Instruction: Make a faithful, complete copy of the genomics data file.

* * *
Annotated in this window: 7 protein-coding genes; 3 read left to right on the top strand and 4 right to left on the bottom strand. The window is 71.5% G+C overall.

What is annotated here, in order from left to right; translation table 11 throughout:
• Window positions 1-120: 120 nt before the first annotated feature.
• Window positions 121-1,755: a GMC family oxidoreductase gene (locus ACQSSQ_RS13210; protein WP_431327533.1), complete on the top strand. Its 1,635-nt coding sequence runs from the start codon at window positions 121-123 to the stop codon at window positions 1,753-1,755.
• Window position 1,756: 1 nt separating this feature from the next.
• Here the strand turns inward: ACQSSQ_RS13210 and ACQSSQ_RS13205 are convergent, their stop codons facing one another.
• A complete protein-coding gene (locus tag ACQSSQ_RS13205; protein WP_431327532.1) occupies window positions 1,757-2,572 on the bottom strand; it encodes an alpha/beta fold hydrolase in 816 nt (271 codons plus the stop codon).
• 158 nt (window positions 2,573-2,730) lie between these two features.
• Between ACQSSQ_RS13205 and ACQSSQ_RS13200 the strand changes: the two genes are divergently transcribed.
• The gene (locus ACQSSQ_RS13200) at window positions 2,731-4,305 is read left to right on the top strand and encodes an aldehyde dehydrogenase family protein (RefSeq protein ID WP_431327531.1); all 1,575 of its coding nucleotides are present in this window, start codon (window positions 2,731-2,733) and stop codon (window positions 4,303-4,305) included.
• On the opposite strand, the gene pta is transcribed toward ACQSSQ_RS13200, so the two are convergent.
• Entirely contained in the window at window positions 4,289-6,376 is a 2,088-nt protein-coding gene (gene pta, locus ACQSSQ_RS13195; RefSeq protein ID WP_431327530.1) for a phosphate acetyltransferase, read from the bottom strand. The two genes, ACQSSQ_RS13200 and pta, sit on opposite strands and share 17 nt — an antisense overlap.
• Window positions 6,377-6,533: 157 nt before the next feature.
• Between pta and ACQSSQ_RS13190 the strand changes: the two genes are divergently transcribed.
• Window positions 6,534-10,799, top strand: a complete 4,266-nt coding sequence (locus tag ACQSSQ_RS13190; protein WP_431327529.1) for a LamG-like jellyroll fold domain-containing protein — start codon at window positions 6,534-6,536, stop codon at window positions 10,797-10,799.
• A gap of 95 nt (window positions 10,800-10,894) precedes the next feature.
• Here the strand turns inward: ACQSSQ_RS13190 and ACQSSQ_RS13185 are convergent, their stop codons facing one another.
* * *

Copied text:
Annotated in this window: 7 protein-coding genes; 3 read left to right on the top strand and 4 right to left on the bottom strand. The window is 71.5% G+C overall.

What is annotated here, in order from left to right; translation table 11 throughout:
• Window positions 1-120: 120 nt before the first annotated feature.
• Window positions 121-1,755: a GMC family oxidoreductase gene (locus ACQSSQ_RS13210; protein WP_431327533.1), complete on the top strand. Its 1,635-nt coding sequence runs from the start codon at window positions 121-123 to the stop codon at window positions 1,753-1,755.
• Window position 1,756: 1 nt separating this feature from the next.
• Here the strand turns inward: ACQSSQ_RS13210 and ACQSSQ_RS13205 are convergent, their stop codons facing one another.
• A complete protein-coding gene (locus tag ACQSSQ_RS13205; protein WP_431327532.1) occupies window positions 1,757-2,572 on the bottom strand; it encodes an alpha/beta fold hydrolase in 816 nt (271 codons plus the stop codon).
• 158 nt (window positions 2,573-2,730) lie between these two features.
• Between ACQSSQ_RS13205 and ACQSSQ_RS13200 the strand changes: the two genes are divergently transcribed.
• The gene (locus ACQSSQ_RS13200) at window positions 2,731-4,305 is read left to right on the top strand and encodes an aldehyde dehydrogenase family protein (RefSeq protein ID WP_431327531.1); all 1,575 of its coding nucleotides are present in this window, start codon (window positions 2,731-2,733) and stop codon (window positions 4,303-4,305) included.
• On the opposite strand, the gene pta is transcribed toward ACQSSQ_RS13200, so the two are convergent.
• Entirely contained in the window at window positions 4,289-6,376 is a 2,088-nt protein-coding gene (gene pta, locus ACQSSQ_RS13195; RefSeq protein ID WP_431327530.1) for a phosphate acetyltransferase, read from the bottom strand. The two genes, ACQSSQ_RS13200 and pta, sit on opposite strands and share 17 nt — an antisense overlap.
• Window positions 6,377-6,533: 157 nt before the next feature.
• Between pta and ACQSSQ_RS13190 the strand changes: the two genes are divergently transcribed.
• Window positions 6,534-10,799, top strand: a complete 4,266-nt coding sequence (locus tag ACQSSQ_RS13190; protein WP_431327529.1) for a LamG-like jellyroll fold domain-containing protein — start codon at window positions 6,534-6,536, stop codon at window positions 10,797-10,799.
• A gap of 95 nt (window positions 10,800-10,894) precedes the next feature.
• Here the strand turns inward: ACQSSQ_RS13190 and ACQSSQ_RS13185 are convergent, their stop codons facing one another.